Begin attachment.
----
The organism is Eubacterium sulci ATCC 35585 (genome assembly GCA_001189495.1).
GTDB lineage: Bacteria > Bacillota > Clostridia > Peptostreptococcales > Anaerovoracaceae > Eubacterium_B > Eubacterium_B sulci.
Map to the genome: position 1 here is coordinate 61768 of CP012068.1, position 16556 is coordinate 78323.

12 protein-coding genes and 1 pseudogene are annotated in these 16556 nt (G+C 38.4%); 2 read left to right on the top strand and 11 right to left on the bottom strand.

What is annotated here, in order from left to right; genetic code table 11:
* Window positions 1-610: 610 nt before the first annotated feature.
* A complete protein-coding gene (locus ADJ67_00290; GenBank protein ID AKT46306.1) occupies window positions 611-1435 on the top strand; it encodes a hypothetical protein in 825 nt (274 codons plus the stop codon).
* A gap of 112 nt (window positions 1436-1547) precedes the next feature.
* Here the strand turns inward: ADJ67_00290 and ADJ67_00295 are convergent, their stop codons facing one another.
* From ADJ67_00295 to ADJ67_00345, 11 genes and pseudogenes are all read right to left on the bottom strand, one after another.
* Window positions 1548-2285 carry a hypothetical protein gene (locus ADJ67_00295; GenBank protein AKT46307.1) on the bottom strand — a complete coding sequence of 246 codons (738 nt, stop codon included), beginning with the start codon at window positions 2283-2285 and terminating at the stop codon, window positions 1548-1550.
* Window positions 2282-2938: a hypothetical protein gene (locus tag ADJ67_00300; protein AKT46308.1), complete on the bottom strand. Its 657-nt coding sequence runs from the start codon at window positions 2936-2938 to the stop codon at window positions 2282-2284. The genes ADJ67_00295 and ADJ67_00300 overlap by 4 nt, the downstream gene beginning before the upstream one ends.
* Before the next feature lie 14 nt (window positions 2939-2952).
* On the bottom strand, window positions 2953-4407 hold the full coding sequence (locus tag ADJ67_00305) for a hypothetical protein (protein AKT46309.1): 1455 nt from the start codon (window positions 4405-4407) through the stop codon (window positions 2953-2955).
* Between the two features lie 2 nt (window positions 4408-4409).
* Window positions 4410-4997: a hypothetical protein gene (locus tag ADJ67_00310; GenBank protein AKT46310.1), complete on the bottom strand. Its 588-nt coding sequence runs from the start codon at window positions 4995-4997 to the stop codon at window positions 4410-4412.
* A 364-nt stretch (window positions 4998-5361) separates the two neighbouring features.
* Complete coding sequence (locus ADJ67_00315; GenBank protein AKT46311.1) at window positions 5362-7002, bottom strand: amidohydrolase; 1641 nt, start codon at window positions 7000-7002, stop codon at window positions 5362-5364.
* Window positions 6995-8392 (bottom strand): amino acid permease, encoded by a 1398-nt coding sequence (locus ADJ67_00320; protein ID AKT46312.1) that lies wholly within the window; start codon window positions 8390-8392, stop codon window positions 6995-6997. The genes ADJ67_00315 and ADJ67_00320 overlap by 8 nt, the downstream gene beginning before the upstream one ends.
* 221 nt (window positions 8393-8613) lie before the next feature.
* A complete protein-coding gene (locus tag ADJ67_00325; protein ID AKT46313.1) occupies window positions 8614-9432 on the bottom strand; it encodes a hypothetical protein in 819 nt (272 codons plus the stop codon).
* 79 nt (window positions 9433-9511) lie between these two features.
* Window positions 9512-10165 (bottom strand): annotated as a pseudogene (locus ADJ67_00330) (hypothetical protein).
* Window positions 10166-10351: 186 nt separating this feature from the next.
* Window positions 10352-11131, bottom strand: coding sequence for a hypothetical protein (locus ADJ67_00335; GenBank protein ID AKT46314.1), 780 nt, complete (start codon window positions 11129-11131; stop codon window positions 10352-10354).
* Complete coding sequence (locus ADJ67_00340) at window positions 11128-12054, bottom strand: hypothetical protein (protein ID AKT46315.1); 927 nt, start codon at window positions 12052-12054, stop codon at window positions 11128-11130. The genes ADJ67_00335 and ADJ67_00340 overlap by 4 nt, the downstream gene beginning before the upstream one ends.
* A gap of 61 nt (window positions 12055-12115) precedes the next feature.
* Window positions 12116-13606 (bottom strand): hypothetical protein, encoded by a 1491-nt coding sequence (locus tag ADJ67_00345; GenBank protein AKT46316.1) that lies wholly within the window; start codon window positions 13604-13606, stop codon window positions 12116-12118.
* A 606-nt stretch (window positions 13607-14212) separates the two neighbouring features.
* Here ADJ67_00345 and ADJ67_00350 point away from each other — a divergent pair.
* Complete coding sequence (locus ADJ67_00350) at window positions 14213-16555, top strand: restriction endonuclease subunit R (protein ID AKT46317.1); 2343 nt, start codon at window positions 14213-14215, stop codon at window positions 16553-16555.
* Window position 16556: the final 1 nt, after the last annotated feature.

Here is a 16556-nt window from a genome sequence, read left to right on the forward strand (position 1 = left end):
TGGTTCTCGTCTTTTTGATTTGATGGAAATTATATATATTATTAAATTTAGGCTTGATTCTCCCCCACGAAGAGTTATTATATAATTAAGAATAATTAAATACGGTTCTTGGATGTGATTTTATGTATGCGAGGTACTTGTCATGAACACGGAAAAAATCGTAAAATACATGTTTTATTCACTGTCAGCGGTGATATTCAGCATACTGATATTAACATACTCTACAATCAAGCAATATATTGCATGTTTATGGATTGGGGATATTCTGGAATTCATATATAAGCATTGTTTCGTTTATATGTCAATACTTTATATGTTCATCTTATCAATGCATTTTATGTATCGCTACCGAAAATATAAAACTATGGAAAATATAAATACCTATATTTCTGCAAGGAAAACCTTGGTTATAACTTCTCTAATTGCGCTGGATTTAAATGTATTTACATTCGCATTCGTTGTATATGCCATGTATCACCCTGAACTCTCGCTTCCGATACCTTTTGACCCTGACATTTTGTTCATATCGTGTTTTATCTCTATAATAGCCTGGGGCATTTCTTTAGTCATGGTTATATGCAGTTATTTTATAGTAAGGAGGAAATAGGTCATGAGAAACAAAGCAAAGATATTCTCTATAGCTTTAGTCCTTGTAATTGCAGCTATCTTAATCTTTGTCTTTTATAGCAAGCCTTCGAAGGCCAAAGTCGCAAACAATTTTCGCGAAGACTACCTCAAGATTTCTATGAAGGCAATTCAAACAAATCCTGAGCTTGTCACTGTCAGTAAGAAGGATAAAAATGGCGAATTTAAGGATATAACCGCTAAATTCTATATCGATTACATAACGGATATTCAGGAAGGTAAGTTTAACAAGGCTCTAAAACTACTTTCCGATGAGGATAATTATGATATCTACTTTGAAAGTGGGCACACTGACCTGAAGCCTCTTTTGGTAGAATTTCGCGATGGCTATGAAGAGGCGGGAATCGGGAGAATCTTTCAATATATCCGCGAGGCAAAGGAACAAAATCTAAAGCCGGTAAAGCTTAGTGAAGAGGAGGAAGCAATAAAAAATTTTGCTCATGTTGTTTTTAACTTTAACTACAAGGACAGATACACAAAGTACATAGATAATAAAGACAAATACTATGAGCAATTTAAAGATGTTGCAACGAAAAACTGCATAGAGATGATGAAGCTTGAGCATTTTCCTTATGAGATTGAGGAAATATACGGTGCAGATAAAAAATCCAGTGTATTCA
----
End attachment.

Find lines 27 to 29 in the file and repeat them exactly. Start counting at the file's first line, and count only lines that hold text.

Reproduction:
* A gap of 61 nt (window positions 12055-12115) precedes the next feature.
* Window positions 12116-13606 (bottom strand): hypothetical protein, encoded by a 1491-nt coding sequence (locus tag ADJ67_00345; GenBank protein AKT46316.1) that lies wholly within the window; start codon window positions 13604-13606, stop codon window positions 12116-12118.
* A 606-nt stretch (window positions 13607-14212) separates the two neighbouring features.